Residence Life Needs Its Own CRM

Multiple software tools for keeping organized

What is a CRM?

CRM stands for Customer/Client Relationship Management. It is a tool that professionals in nearly all organizations or industries use to help manage and keep record of their work and processes. Sales and support professionals typically use a CRM to log interactions that we have with clients so that we know where we left off in our last conversations and to keep a pulse on how things are going. 

Unfortunately, this type of tool is not a priority for many residence life departments. If we consider residential students as clients, residence life professionals are there to help with the growth, safety, and development of their residents. And when you have a range of 150 to 13,000 residents that you’re responsible for, doesn’t it make sense to have some kind of software designed to manage the interactions and processes that occur?

Why is it important?

CRMs are universal in almost any and every organization. Fortune 500 companies, nonprofits, and small businesses all have some variation of a CRM that’s tailored to their industry and field. Your institution’s alumni relations department likely uses a CRM. So let’s ask this question: Do you have a CRM for your work as a residence life professional?

If you don’t already have a third party software in place, you probably have some form of a “homegrown system”. Maybe you’re one of the lucky ones where university IT created an application specifically for proposing programs or logging weekly reports. But most likely you’re one of the hundreds, if not thousands of ResLife departments using a mixture of form builders, spreadsheets or some paper processes to do 95% of the work you and your student staff do.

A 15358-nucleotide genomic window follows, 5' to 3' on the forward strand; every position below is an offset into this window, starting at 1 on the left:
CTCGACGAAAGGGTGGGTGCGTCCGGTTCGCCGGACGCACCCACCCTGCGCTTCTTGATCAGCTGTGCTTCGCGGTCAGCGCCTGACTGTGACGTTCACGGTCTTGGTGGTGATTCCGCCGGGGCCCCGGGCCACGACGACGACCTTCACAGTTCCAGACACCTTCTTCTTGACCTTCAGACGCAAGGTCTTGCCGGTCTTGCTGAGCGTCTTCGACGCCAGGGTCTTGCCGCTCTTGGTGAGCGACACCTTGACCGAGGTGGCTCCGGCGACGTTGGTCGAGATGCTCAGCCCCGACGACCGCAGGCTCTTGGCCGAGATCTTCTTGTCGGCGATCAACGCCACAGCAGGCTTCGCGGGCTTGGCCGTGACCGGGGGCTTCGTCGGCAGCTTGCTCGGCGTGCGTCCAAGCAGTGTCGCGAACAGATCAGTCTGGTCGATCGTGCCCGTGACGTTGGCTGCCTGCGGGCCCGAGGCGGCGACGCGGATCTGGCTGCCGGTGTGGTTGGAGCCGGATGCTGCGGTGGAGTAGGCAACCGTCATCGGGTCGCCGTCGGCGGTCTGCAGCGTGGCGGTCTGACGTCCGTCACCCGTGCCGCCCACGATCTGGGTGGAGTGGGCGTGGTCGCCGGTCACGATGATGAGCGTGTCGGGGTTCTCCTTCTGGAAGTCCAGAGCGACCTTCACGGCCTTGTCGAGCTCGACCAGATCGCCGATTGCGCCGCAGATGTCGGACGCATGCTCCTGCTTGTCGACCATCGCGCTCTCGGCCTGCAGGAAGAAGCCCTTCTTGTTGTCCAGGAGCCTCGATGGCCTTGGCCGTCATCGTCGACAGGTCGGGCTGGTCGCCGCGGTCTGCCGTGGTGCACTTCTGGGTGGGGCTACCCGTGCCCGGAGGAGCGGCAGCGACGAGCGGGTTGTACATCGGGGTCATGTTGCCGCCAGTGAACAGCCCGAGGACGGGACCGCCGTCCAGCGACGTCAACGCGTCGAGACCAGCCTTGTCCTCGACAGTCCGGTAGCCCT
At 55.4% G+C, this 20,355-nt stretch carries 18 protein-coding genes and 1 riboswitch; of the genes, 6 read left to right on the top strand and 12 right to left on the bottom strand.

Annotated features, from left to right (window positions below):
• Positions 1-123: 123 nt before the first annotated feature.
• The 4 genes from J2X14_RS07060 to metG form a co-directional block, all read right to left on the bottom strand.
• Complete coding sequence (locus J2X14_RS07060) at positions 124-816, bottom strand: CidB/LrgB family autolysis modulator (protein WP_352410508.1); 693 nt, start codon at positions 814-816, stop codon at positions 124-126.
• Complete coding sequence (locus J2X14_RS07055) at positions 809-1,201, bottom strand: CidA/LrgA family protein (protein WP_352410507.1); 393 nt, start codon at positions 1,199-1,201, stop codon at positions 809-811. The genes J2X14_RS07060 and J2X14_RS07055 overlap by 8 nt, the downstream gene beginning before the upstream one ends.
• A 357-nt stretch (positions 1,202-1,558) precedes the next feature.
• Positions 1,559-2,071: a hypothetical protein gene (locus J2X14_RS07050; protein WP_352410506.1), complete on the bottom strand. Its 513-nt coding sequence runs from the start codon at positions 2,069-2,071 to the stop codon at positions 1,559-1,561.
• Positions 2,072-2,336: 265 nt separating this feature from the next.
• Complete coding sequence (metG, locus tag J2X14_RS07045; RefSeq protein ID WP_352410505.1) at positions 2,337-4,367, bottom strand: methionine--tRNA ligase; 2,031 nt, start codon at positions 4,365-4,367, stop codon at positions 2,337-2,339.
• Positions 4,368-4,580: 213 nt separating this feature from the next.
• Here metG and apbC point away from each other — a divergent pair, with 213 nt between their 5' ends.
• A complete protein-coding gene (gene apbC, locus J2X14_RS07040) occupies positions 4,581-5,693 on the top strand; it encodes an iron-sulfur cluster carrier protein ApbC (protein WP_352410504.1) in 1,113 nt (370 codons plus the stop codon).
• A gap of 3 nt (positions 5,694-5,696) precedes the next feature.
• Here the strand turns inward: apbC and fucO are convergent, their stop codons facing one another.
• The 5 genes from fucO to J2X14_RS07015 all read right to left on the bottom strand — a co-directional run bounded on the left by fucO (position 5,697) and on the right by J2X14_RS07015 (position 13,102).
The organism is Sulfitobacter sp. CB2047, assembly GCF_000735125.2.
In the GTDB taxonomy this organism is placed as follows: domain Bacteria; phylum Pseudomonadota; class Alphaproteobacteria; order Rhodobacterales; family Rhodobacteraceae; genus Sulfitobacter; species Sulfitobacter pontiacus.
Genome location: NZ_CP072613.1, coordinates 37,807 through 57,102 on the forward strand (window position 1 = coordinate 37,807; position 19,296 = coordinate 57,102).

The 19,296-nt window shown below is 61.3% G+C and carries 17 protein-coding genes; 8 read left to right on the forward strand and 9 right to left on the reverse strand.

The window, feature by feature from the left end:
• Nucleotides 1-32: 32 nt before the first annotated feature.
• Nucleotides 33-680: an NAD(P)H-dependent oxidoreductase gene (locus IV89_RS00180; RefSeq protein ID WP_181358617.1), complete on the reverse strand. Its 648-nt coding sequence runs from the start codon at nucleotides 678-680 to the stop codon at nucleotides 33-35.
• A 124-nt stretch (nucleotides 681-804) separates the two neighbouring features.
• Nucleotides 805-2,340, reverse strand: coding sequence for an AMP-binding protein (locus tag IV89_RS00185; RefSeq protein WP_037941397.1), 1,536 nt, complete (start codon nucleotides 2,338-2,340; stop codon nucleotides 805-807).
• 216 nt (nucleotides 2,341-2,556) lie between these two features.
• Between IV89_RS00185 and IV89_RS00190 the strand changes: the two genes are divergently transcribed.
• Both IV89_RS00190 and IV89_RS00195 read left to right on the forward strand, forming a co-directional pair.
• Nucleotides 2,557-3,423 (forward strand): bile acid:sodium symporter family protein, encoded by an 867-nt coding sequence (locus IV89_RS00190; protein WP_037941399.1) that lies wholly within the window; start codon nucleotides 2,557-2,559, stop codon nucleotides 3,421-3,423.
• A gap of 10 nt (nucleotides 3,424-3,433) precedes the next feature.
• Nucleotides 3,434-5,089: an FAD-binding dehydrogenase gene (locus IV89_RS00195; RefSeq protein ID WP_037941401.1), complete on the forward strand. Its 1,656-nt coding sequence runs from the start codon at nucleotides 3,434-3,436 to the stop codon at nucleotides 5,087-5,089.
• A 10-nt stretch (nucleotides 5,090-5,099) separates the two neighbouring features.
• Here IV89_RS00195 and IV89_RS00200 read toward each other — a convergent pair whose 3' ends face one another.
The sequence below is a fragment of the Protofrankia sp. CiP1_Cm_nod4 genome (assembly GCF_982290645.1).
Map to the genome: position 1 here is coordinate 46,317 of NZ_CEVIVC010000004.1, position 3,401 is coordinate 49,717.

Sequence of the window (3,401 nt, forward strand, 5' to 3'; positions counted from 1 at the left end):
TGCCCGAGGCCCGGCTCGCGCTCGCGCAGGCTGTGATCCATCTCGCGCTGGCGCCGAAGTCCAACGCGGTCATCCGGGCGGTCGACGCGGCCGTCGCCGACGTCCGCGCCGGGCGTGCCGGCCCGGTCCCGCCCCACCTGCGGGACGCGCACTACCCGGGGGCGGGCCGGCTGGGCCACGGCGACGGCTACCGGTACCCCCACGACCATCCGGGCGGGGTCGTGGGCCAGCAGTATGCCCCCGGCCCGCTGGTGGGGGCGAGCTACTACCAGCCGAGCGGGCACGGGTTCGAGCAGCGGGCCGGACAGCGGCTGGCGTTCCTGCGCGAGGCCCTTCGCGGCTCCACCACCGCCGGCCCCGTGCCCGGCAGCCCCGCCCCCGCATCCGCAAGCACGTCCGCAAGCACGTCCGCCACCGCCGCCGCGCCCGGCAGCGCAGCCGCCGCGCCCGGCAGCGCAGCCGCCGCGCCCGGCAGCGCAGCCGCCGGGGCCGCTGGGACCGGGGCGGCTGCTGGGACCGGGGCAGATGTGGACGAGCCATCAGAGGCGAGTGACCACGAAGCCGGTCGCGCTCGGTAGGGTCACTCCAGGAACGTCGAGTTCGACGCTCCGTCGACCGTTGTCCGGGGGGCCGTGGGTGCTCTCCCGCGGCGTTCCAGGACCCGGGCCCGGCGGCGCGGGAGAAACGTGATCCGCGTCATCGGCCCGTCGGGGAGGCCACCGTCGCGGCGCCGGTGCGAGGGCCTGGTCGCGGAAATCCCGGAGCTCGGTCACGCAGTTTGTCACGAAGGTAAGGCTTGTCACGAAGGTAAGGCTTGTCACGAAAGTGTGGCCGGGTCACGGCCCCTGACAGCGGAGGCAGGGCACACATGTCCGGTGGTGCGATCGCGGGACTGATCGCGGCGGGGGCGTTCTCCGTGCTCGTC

This is such a ubiquitous problem that we see across our industry. Is ResLife not important enough to warrant a software that specifically supports the department? Is it really effective to use a tool designed for housing assignments to see if a resident is doing well or not? Why are one-on-one conversations or program evaluation data getting lost in the abyss? How many hours do your staff members spend trying to piece together information when a supervisor asks for a status on a student? How much data do you have to guess for your end of year assessment?

If the rest of the world are at a point where they use software to track and analyze their everyday work, isn’t it time that residence life departments do the same? Something a little bit more advanced and streamlined than a dozen spreadsheets?